Logo and Branding: Nosive StrukturePosted: December 13, 2012
Nosive Strukture is a structural engineering firm who describe themselves as having a ‘unconventional attitude towards business, working environment and life itself.’ Inspired by their approach and a studio space of angled detail, independent design agency Bunch, “developed a stark, technical identity based around tensegrity structures and a black and white palette” executed across triplexed business cards, cardboard file folders, signage and website.
I have seen a lot of three-dimensional shapes utilised within architectural/engineering identities but the form drawn from the principle of tensegrity – ‘the use of isolated components in compression inside a net of continuous tension’ or perhaps more simply put tensile integrity – is new to me and pretty unusual. It retains the spacial and internal sensibilities you might expect from such an industry, has an asymmetrical shape that appears creative and experimental but also manages to reflect – on a conceptual level – the reliability of the studio under increasing workloads. The dual line weight of its illustration mixes the wire frame aesthetic of computer modelling with the physicality of steel cables neatly resolving the themes of space, structure planning and a pragmatism while its changing perspective and the resulting letters across the collaterals suggest an adaptive, multi-perspective and customised service practice.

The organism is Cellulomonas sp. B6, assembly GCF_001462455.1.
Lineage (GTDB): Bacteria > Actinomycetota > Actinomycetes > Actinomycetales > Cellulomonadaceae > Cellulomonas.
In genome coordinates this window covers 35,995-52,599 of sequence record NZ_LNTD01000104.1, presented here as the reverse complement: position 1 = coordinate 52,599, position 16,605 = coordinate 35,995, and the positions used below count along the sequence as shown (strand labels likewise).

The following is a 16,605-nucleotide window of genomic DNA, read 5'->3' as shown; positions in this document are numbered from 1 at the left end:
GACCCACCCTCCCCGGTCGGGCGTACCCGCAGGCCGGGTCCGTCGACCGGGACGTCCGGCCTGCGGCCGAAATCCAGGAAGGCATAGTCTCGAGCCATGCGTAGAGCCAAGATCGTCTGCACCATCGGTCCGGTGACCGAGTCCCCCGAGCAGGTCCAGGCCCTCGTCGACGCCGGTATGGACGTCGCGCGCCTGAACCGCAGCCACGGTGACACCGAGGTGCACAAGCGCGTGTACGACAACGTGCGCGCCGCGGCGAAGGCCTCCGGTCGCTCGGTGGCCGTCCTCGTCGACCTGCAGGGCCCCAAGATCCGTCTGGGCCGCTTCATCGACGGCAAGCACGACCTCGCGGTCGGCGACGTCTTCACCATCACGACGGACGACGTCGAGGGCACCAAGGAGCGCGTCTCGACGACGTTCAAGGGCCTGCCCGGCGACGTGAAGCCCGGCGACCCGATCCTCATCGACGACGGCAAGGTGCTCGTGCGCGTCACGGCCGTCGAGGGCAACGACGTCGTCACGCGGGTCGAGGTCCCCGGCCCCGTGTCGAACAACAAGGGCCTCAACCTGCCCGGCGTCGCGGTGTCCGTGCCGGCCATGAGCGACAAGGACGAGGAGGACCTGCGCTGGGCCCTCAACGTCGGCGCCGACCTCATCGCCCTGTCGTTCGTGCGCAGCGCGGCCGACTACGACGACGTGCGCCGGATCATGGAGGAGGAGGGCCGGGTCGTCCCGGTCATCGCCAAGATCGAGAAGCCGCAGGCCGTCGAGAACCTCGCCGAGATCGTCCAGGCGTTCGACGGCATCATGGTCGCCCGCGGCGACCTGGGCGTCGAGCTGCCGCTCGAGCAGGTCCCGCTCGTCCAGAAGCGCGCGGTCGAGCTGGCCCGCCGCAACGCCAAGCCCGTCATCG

The fine lines and geometry of mark continue through to a logo-type solution created from consistently spaced sans-serif characters with single consistent line weights and square terminals. It is an incredibly neutral solution that feels appropriately reflective of – through its sense of pure information – the elemental functionality of the engineered structures that underpin architectural features.
A combination of heavy coated and uncoated substrates and die cut detail across the stationery add subtle tactile elements to the lighter components of the graphic design sharing some of the bolder qualities of hardwearing architectural materials and the interior of the studio. A simple black material running through the centre of the three-ply business card draws together the physical and graphical while a monochromatic colour palette conveys the light and shadow that gives objects their three-dimensional qualities. The result is a very restrained and light piece of identity work across weightier materials that have a conceptual weight, variety and relevance that reflects practice and perspective.
Visit the BP&O Logo Gallery for a chronological guide to all the identities reviewed on BP&O.
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Richard is a British freelance designer and writer who specialises in visual identities and packaging. He’s written for Brand New, Design Week and The Dieline, featured in Computer Arts magazine and also runs the resource Design Survival.